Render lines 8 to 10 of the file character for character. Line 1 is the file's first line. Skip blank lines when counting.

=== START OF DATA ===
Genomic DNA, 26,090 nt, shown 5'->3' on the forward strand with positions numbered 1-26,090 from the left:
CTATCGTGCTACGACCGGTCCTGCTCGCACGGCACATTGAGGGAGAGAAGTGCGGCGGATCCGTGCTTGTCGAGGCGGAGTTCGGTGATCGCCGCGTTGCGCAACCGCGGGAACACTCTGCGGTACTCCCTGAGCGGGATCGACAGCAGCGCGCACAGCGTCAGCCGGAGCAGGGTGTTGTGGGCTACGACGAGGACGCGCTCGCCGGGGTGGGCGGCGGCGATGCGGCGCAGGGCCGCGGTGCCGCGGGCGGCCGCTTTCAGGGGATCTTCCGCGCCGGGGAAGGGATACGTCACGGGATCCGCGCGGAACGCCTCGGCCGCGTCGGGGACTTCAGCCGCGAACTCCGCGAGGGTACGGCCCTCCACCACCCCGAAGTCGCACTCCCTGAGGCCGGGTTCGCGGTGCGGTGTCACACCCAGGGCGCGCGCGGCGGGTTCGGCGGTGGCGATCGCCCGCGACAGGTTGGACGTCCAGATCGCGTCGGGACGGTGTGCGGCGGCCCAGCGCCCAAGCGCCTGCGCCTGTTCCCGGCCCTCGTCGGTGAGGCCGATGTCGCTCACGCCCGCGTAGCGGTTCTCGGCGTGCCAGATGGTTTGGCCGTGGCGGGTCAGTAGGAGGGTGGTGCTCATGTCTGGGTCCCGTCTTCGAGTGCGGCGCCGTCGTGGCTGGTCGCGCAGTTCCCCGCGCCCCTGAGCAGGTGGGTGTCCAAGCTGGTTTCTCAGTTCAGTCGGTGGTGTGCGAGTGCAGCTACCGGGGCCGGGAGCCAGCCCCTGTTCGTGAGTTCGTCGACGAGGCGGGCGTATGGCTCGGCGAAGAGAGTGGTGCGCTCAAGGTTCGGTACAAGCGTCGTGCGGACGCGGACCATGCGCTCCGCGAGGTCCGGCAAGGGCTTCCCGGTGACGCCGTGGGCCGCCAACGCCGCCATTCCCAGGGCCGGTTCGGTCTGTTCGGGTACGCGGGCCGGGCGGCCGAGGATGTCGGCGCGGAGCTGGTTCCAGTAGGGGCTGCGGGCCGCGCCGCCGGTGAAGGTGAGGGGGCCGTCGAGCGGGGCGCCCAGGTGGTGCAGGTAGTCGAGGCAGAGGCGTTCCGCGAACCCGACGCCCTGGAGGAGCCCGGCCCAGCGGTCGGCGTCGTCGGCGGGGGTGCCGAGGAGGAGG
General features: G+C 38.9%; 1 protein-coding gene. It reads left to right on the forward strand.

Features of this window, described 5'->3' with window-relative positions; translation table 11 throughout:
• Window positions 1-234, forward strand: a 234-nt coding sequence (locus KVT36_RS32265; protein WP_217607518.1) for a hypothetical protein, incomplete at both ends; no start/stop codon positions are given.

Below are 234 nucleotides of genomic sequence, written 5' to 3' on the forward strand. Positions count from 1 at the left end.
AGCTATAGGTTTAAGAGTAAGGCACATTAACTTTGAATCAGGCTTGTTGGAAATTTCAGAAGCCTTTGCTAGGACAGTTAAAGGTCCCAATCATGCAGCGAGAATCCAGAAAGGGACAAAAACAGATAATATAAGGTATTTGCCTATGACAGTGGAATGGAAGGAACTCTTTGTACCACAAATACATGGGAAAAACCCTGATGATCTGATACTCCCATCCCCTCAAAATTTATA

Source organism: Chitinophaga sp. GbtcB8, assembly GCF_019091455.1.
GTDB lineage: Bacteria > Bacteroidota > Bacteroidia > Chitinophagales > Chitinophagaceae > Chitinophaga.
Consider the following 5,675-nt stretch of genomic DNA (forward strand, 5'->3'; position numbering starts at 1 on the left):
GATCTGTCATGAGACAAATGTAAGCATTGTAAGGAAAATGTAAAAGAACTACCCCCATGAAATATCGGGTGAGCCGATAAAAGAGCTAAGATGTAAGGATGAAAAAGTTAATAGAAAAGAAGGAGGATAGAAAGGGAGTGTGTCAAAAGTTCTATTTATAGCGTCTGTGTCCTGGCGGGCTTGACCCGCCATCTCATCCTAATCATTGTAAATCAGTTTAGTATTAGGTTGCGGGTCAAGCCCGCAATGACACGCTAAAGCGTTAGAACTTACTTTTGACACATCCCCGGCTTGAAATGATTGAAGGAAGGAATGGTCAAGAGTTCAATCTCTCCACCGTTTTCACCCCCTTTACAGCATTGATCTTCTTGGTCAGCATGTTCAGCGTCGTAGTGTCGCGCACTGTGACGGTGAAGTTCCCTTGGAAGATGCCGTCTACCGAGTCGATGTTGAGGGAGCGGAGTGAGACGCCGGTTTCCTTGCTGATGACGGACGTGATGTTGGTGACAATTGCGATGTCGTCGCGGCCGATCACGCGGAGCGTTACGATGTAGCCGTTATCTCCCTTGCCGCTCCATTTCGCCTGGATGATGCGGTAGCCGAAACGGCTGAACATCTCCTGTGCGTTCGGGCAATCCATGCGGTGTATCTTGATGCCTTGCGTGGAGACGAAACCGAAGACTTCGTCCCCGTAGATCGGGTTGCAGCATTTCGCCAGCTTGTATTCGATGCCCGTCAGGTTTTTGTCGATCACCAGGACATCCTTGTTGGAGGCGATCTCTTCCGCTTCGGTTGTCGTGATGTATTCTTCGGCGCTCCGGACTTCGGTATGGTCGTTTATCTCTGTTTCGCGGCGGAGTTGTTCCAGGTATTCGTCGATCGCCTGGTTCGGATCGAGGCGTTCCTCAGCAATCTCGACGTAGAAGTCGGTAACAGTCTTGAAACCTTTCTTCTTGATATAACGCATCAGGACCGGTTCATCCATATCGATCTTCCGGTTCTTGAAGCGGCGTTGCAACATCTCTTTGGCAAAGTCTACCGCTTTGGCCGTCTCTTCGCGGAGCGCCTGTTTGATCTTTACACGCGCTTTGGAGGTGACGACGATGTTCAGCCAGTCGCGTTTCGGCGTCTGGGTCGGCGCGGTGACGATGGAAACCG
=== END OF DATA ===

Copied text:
Source organism: Chitinophaga sp. GbtcB8, assembly GCF_019091455.1.
GTDB lineage: Bacteria > Bacteroidota > Bacteroidia > Chitinophagales > Chitinophagaceae > Chitinophaga.
Consider the following 5,675-nt stretch of genomic DNA (forward strand, 5'->3'; position numbering starts at 1 on the left):